Drone to be used in double-murder trial
Aircraft will give jurors pictures of the crime scene
WARREN — The Mahoning County Sheriff’s Department drone has received a court date.
A Trumbull County Common Pleas Court judge on Thursday authorized use of the drone to take pictures over the crime scene in Howland where two people were killed Feb. 25. These photos would be used by any possible jury involved in the death penalty murder trial of defendant Nasser Hamad.
Hamad, 48, is expected to stand trial Oct. 11 on two counts of aggravated murder that carry the death penalty and six counts of attempted aggravated murder in connection to the shooting spree outside his state Route 46 home that left two people dead and three others badly wounded.
The decision to use the drone was made by Judge Ronald J. Rice during a pre-trial for Hamad.
Mahoning Sheriff’s Major Billy Cappabianca said this is the first time the drone, activated by his department in February, would be used by a court. Cappabianca said Friday afternoon he has not yet seen the court order.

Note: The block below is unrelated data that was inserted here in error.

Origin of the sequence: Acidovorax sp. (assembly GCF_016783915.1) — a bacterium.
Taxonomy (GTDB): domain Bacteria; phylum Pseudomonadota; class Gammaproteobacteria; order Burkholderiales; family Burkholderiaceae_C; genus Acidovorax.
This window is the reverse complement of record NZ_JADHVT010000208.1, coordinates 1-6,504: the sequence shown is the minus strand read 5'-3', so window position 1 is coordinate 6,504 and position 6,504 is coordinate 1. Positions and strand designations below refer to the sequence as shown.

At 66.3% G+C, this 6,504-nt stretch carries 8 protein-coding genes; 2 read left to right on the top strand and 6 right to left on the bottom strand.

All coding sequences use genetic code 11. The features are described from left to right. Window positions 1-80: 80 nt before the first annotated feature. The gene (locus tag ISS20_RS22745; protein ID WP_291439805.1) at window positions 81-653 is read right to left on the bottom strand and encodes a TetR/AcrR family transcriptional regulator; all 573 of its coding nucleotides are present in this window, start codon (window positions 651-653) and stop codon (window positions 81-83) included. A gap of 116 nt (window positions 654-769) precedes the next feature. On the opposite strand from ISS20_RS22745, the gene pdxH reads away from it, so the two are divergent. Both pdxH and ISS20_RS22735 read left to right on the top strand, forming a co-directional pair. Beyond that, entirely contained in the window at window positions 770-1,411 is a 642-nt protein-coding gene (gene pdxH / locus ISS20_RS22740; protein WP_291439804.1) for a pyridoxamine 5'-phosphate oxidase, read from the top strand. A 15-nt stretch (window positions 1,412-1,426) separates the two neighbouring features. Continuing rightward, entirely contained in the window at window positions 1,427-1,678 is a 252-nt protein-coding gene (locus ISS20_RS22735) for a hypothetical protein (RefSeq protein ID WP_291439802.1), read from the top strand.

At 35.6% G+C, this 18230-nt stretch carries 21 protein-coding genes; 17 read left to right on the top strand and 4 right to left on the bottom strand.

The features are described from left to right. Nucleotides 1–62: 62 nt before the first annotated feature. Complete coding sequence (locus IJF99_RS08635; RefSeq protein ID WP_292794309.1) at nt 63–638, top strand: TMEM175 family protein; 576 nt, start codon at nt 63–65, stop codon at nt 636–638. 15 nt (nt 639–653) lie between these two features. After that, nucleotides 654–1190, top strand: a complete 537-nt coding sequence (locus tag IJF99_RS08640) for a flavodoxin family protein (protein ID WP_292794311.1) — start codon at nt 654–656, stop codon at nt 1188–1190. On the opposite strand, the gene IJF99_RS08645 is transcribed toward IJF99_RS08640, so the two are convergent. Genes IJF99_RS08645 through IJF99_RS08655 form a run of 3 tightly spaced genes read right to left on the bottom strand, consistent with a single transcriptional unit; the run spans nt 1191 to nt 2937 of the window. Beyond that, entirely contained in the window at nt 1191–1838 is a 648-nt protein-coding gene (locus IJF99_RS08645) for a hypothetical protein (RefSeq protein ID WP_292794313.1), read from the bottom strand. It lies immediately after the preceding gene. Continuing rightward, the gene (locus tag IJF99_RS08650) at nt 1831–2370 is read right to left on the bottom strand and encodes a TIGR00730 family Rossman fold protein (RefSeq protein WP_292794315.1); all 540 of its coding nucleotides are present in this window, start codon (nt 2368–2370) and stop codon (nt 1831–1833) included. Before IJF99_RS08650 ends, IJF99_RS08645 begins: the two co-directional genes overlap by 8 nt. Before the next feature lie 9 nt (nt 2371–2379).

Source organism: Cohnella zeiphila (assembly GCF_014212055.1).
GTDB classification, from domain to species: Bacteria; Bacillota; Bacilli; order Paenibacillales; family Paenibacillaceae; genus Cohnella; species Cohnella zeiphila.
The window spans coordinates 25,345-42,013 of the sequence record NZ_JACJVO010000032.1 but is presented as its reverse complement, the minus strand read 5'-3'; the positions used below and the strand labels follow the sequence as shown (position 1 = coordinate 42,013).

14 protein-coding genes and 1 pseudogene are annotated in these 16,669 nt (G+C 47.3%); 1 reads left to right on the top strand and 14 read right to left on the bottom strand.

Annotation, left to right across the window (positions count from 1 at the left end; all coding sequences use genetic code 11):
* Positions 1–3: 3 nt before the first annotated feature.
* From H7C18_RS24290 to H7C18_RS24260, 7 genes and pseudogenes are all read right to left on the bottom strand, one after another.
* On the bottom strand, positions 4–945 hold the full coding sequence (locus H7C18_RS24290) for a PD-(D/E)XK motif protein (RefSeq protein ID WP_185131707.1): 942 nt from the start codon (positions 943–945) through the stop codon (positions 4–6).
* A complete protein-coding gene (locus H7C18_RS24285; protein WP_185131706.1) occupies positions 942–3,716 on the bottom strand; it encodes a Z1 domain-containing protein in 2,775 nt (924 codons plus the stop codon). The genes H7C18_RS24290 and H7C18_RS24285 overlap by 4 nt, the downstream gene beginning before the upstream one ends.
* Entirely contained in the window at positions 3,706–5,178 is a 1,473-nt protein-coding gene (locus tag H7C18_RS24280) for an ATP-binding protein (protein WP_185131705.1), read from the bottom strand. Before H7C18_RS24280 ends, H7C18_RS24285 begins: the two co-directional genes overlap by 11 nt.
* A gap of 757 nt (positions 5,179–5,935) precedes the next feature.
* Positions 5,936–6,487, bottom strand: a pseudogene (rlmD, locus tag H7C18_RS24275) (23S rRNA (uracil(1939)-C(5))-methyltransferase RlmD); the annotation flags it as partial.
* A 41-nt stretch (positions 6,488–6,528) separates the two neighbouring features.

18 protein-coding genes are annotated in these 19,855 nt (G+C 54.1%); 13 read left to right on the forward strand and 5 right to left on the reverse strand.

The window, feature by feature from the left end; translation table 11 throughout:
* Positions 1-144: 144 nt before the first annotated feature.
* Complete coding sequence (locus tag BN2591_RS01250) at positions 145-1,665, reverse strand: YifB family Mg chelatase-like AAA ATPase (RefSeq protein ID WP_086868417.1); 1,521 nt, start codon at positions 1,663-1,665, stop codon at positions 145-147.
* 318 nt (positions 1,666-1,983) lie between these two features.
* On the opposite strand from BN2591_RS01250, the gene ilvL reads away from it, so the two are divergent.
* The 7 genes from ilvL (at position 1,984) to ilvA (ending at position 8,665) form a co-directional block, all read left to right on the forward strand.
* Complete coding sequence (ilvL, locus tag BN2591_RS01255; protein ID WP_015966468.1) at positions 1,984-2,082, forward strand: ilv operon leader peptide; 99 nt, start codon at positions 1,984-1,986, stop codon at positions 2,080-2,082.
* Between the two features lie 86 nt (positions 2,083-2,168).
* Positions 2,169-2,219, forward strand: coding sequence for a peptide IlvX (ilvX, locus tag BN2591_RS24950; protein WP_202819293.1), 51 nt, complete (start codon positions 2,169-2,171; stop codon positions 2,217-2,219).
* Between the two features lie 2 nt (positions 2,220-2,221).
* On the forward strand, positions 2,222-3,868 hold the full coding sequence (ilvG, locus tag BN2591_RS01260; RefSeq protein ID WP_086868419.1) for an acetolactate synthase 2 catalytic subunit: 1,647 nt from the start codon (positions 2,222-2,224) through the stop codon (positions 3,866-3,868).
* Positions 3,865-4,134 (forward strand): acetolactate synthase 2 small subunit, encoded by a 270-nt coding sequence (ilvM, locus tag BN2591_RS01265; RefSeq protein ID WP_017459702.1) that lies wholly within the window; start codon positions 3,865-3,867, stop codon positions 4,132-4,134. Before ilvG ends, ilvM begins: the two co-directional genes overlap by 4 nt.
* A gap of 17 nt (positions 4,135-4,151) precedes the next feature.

The drone photos would be additional information for a jury, which is also expected to visit the crime scene and inspect the van involved prior to the start of trial testimony.
The case revolves around a confrontation between Hamad and occupants of a van that drove up to his Route 46 home late in the afternoon of Feb. 25. Hamad and several occupants of the van had engaged in taunting and threatening behavior over social media in the hours before the shootings, according to a Howland police investigators’ report.
Killed in the shooting were Joshua Haber, 19, and Joshua Williams, 20. The three other gunshot victims were April Vokes, 43; John Shivley, 17; and Bryce Hendrickson, 20. Haber was declared dead at the scene, while Williams later died at St. Elizabeth Youngstown Hospital. Vokes was shot in the head, arms, chest and legs while in the driver’s seat of the van. Hendrickson was shot in the face and arm and Shively was shot in the back.
Cappabianca said the drone is one of two used by Mahoning deputies.
“The sheriff (Jerry Greene) has recently purchased a smaller one,” Cappabianca said.
The larger one has been used in a standoff situation, finding hot spots of fires and searching area lakes for potential drowning victims, Cappabianca said.